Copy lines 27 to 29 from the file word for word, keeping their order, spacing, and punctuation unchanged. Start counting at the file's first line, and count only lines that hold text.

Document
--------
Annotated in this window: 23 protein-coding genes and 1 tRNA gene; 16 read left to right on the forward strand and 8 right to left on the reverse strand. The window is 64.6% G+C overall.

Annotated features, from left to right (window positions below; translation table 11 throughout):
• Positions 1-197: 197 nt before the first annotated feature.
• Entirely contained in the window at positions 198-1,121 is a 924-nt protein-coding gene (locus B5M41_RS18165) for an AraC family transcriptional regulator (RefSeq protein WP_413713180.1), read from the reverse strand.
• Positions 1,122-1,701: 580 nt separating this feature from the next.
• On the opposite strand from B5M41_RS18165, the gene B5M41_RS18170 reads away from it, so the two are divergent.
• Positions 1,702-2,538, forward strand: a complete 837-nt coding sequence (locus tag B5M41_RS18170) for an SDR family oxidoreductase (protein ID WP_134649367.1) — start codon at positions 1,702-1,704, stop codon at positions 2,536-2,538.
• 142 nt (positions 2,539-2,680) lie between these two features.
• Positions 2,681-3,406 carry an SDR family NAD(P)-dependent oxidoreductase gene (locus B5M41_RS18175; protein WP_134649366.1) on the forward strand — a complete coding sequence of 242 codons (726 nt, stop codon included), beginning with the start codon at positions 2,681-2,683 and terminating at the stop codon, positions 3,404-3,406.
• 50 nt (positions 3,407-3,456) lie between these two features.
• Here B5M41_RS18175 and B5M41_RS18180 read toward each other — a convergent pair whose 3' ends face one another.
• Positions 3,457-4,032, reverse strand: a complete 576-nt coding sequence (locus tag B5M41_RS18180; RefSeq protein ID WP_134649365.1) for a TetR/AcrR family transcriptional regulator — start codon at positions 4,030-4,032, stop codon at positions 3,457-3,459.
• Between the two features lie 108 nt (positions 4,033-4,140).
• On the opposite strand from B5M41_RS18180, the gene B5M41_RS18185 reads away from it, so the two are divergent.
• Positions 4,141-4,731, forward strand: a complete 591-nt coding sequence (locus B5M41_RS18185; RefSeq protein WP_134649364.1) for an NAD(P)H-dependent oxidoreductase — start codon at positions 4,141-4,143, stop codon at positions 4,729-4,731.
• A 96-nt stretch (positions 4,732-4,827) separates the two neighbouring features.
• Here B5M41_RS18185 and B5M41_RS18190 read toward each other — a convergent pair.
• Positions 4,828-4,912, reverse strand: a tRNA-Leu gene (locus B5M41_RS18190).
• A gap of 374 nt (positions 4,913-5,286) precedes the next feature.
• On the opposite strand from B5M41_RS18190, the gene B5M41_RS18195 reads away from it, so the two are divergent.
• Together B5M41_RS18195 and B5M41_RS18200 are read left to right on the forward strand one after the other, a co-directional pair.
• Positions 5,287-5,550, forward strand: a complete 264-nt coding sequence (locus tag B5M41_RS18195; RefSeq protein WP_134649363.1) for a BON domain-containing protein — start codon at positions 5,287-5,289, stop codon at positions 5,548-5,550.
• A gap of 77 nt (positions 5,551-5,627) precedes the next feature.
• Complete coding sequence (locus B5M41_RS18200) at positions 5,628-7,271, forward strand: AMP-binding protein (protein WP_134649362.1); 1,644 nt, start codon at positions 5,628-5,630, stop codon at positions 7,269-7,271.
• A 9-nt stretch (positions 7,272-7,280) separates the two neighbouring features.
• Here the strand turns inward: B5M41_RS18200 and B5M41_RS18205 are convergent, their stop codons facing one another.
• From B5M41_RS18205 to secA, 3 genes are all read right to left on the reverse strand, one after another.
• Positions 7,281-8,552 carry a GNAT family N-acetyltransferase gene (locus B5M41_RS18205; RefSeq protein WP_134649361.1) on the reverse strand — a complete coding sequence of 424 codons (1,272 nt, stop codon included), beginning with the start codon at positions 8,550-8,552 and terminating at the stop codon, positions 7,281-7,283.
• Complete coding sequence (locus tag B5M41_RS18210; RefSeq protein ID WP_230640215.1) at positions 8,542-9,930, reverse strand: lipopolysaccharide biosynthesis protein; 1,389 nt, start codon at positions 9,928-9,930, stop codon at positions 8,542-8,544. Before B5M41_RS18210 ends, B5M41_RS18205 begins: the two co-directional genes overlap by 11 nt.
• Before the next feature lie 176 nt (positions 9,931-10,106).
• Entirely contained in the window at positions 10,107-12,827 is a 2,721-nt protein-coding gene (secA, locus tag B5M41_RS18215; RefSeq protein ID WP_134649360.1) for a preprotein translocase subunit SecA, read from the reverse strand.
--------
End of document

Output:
• From B5M41_RS18205 to secA, 3 genes are all read right to left on the reverse strand, one after another.
• Positions 7,281-8,552 carry a GNAT family N-acetyltransferase gene (locus B5M41_RS18205; RefSeq protein WP_134649361.1) on the reverse strand — a complete coding sequence of 424 codons (1,272 nt, stop codon included), beginning with the start codon at positions 8,550-8,552 and terminating at the stop codon, positions 7,281-7,283.
• Complete coding sequence (locus tag B5M41_RS18210; RefSeq protein ID WP_230640215.1) at positions 8,542-9,930, reverse strand: lipopolysaccharide biosynthesis protein; 1,389 nt, start codon at positions 9,928-9,930, stop codon at positions 8,542-8,544. Before B5M41_RS18210 ends, B5M41_RS18205 begins: the two co-directional genes overlap by 11 nt.